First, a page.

Roofing Terms that Start with the Letter “V”
Roof Online’s Glossary of Roofing Terms
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Valley: A trough or gutter formed by the angle of two sloped roof sections intersecting at less than 180 degrees (when viewed from outside of the building). The opposite of a hip. Valleys are channels for water run-off and are usually subjected to greater hydrodynamic forces than other sloped roof areas.
Valley Flashing: The (typically) sheet metal material used to line a roof valley.
Valley Gutter: A specially-formed roof component installed in a roof valley to carry water down the roof while withstanding the greater hydrodynamic forces a valley normally experiences.
Valley Jack: A rafter that is attached to the ridge at one end and a valley rafter at the other. Shorter than a common rafter.
Valley Rafter: The rafter that follows and supports the line of a roof valley, connecting the ridge to the wall plate where two sloped roof sections intersect.
Valley Roof: A roof that has at least one valley.
Vane: See Weather Vane.
Vapor Barrier: Vapor Retarder. A material, such as a waterproof coating or a sheet membrane, installed to prevent or reduce the movement of water vapor into a building component, such as a roof assembly, in order to prevent interstitial condensation.
Vapor Flow: The movement of water vapor from areas of high water content to areas of low water content as a function of temperature and relative humidity.
Vapor Migration: See Vapor Flow.
Vapor Pressure: Or equilibrium vapor pressure. The pressure at which a liquid and its vapor are in equilibrium at a specific temperature; the pressure of the vapor resulting from evaporation of a liquid in contact with the liquid in an enclosed area.
Vapor Retarder: See Vapor Barrier.
Variance: Authorization from the responsible authority permitting construction that deviates from the rules set out in the governing code.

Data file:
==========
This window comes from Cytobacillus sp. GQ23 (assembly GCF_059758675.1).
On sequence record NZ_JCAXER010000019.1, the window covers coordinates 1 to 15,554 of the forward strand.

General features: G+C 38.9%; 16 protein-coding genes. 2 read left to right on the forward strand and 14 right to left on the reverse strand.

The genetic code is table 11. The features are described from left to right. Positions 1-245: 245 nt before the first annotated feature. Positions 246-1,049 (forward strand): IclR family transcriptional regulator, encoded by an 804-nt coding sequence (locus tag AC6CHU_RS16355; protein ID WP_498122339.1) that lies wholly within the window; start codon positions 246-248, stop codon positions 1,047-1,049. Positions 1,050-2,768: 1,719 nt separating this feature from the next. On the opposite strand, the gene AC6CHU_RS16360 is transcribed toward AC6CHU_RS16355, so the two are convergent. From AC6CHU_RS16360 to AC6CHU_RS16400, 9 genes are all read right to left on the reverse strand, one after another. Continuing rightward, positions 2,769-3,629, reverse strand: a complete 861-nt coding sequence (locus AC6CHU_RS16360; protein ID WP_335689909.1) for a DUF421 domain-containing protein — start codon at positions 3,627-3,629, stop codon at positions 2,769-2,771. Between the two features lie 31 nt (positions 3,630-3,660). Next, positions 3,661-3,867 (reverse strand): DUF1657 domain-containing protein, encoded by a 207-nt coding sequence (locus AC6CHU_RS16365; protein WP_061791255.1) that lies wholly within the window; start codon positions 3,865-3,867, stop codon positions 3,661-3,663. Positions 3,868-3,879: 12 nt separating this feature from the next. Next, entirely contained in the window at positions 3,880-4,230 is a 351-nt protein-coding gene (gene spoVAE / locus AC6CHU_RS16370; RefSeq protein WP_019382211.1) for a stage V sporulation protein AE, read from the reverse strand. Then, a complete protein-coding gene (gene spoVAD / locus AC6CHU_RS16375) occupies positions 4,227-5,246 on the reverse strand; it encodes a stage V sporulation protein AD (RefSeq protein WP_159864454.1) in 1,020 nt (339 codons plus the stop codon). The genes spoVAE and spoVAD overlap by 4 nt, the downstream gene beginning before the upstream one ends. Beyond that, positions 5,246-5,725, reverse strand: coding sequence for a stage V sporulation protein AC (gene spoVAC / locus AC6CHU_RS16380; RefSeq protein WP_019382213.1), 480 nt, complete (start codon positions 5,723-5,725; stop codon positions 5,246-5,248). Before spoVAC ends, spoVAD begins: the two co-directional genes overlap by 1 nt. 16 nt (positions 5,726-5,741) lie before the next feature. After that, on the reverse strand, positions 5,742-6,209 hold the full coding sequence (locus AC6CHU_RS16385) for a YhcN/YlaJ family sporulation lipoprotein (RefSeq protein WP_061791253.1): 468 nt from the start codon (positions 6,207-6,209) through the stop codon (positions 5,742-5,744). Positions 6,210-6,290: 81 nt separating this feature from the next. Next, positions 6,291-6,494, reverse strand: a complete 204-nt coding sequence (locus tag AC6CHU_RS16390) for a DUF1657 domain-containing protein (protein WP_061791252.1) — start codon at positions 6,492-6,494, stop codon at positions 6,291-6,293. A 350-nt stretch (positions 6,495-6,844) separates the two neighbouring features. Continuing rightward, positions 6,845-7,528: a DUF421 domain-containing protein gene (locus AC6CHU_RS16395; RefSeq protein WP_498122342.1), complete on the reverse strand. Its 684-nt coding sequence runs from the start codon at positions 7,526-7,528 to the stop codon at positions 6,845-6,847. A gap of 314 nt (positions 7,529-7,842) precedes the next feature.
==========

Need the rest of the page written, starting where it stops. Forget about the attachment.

Veneer: 1. Masonry Veneer: A non-structural facing layer of (usually) brick. 2. Wood Veneer: A thin layer of wood glued to a substrate such as particle board to give the appearance of solid wood. One of the thin layers of wood which are glued together to create plywood, each with the grain at a right angle to the next to improve structural strength and stability.
Veneer Tie: A strip of metal used to hold a masonry veneer to the wall that it covers.
Vent: An opening or device designed to transfer air, heat, water vapor, or exhaust gases from an enclosed structure into the atmosphere. Also see Intake Ventilation.
Vent Cap: A piece that protects the open end of a vent stack from precipitation or debris while still permitting air flow.
Ventilation: The process of intentionally allowing or forcing air to enter and exit an enclosed space.
Ventilator: A device that forces the intake and expulsion of air in an enclosed space.
Vent Pipe: A pipe that serves as a vent.
Vent Sleeve: A pre-formed flashing unit designed to fit around a vent pipe.
Vent Stack: A plumbing vent that typically penetrates the roof.
Verge: The projecting edge of the roofing material (such as tiles) above a gable.
Vergeboard: See Bargeboard.
Verge Trim: Roof component which protects and secures the verge of a roof.
Verge of Popcorn Texture: The roughest surface texture of a spray polyurethane foam roof that is considered acceptable for receiving the protective waterproof coating. Extra coating material is required for proper coverage and this texture is therefore considered undesirable.
Vermiculite: A hydrous phyllosilicate mineral which undergoes significant expansion when heated. Vermiculite is used as an aggregate in some lightweight insulating concretes and as a loose-fill insulation.
Vibration Isolator: A support for rooftop equipment designed to reduce the amount of vibration transmitted from the equipment to the building structure.
Viscosity: The measure of a fluid’s resistance to flow.
Viscous: Highly resistant to flow.
Visor Roof: See Pent Roof.
Visual Inspection: Inspection by sight alone, without the use of any testing devices.
Vitrified Brick: Glazed brick that is impervious to water penetration.
VOC: Volatile Organic Compounds.
Void: An empty space or break in continuity. In a built-up roof, an area between two felts that has no bitumen.
Volatile: Describing something which easily vaporizes or evaporates quickly.
Volatile Organic Compounds: Organic chemicals having a high vapor pressure at room temperature, causing them to easily transform from liquid or solid into vapor at an ordinary temperature and pressure.
Vulcanization: A chemical process that improves the strength and resiliency of natural or synthetic rubber by combining the material with sulfur or similar additives under heat and pressure.